International Commercial Terms, also known as Incoterms, are a series of terms of sale that apply worldwide. Incoterms determine the allocation of costs and obligations of the seller and the buyer. These rules are updated every ten years. In Incoterms 2010, the number of rules has been reduced from 13 to 11 in comparison to Incoterms 2000. In Incoterms 2020, 11 rules divided into groups C, D, E and F still apply. Below we present you changes that will enter into force on January 1, 2020, known as Incoterms 2020. Check the differences between Incoterms 2010 and Incoterms 2020.
Differences in Incoterms 2010 and Incoterms 2020
The differences between Incoterms 2010 and Incoterms 2020 are not as huge as it was with the changes introduced to Incoterms 2010.
One of the most significant differences is the change of the name DAT (Delivered at Terminal) to DPU (Delivered at Place Unloaded) due to the misinterpretation of the word “terminal.”
Another change is the increase of the level of cover in the CIP rule unless stated otherwise in the agreement. The Institute Cargo Clause changed from level C to A. For the CIF rule, the level of cover is still C.
Incoterms 2020 assists the seller when the FCA rule applies in conjunction with a letter of credit. The buyer may require the carrier to provide the seller with a document confirming the loading of the goods. Banks issuing letters of credit require a bill of lading. The new rules emphasize that the carrier does not have to comply with such a request. A better solution is for the bank to request a “received for shipment” bill of lading instead of a document proving that the cargo was loaded.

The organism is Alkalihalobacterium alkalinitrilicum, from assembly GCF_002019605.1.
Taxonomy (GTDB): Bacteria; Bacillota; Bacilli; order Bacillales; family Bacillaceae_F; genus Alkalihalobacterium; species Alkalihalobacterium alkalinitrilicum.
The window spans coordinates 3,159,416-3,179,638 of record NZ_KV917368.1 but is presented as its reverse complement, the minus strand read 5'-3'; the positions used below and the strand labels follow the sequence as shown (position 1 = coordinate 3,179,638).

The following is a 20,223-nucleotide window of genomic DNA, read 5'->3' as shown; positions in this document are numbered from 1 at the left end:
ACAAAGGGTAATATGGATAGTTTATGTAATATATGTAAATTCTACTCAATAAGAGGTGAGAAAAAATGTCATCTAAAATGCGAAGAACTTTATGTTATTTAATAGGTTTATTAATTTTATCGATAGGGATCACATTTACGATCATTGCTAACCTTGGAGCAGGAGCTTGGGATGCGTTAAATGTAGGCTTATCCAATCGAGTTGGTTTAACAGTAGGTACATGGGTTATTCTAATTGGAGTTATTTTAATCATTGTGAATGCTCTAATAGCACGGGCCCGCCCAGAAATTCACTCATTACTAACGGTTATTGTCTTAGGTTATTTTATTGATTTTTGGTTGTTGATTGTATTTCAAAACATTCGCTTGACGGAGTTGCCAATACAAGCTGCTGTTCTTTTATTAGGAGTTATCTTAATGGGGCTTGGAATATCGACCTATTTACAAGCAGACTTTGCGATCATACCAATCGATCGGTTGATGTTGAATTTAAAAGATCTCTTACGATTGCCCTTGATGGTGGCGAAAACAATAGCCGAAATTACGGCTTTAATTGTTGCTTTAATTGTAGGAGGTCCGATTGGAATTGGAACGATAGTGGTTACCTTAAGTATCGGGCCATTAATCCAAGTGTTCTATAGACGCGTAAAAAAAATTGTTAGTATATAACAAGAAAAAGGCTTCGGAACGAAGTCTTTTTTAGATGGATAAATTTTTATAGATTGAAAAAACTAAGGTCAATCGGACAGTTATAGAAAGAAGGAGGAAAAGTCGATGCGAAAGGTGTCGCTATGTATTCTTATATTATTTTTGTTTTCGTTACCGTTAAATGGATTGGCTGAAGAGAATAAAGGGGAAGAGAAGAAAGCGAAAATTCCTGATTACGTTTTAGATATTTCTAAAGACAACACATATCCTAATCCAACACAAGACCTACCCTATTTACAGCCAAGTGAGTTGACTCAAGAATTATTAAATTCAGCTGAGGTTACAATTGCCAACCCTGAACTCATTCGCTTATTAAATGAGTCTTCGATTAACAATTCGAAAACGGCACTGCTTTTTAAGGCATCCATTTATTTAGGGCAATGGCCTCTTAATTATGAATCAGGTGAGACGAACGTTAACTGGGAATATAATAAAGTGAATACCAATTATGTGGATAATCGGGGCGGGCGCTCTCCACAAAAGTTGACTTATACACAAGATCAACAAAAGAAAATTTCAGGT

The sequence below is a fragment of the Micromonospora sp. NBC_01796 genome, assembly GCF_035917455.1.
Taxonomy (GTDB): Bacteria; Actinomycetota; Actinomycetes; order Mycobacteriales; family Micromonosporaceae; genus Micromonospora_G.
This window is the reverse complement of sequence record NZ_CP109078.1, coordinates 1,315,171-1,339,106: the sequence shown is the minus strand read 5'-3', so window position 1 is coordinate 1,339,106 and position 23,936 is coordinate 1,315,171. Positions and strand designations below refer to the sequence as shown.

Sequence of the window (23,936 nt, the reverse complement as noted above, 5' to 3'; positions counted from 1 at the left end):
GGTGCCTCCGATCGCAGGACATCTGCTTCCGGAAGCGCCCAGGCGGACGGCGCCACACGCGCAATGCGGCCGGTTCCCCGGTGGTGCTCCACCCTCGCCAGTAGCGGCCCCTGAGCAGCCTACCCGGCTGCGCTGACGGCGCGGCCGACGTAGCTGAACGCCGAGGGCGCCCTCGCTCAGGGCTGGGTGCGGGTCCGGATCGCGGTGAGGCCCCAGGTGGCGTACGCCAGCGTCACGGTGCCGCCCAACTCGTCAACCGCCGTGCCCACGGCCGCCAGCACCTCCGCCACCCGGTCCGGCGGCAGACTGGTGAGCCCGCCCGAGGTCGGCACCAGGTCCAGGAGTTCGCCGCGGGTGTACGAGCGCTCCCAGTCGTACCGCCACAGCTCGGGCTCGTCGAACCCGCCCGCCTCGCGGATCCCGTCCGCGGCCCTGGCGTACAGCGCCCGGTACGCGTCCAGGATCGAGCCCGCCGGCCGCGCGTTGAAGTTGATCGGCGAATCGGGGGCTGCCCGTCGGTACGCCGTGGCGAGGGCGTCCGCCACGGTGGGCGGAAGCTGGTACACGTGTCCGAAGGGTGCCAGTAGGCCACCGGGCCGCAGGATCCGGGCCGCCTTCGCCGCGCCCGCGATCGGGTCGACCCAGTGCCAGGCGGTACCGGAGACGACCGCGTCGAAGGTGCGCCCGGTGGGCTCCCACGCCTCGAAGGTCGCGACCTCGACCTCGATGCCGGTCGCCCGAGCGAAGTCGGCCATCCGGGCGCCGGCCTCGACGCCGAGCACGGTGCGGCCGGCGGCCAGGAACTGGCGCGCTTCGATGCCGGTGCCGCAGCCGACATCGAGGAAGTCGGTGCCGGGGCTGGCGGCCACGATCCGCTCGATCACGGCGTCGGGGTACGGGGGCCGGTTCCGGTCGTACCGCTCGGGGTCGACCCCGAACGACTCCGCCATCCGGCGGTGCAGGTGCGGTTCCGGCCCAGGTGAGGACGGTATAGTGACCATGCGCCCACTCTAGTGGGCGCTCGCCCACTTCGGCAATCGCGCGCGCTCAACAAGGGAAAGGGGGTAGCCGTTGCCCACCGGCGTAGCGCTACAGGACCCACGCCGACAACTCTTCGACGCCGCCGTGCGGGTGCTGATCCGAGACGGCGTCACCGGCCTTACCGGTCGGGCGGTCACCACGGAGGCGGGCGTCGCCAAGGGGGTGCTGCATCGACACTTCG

In general, the rules have been somewhat simplified to reduce the probability of misuse. The new version specifies safety requirements as part of the obligations and transport costs. Incoterms 2020 includes arrangements for carriage by own means of transport in the rules: FCA, DAP, DPU, and DDP.
Expected and actual changes introduced to Incoterms 2020
The majority of Incoterm users thought that the FAS rule would be removed because of too many similarities shared with FCA. The removal of EXW, often considered more suitable for internal trade, was also expected. Removing EXW would also involve extending the FCA rule, the most widely used standards of all. That would lead to the creation of two FCA subtypes, one for terrestrial delivery and the other for maritime transportation.
The DDP rule was supposed to unfold in two Incoterms: DPP and DTP. The difference would be the locations where the seller is no longer responsible for the costs related to the goods.
A new CNI (Cost and Insurance) rule was to be introduced to fill the gap between FCA, CFR, and CIF.
The FOB and CIF rules were supposed to be modified. Before Incoterms 2010 entered into force, these two rules could have been applied to container shipping. It was possible that in Incoterms 2020, it would be the same case.
It turned out that these changes will not appear in Incoterms 2020.
No rules were removed or added; only one of the rules was renamed.
Further changes to the International Commercial Terms are to be introduced in 2030.
If you are interested in all the Incoterms 2020 rules, check out our Incoterms 2020 free eBook.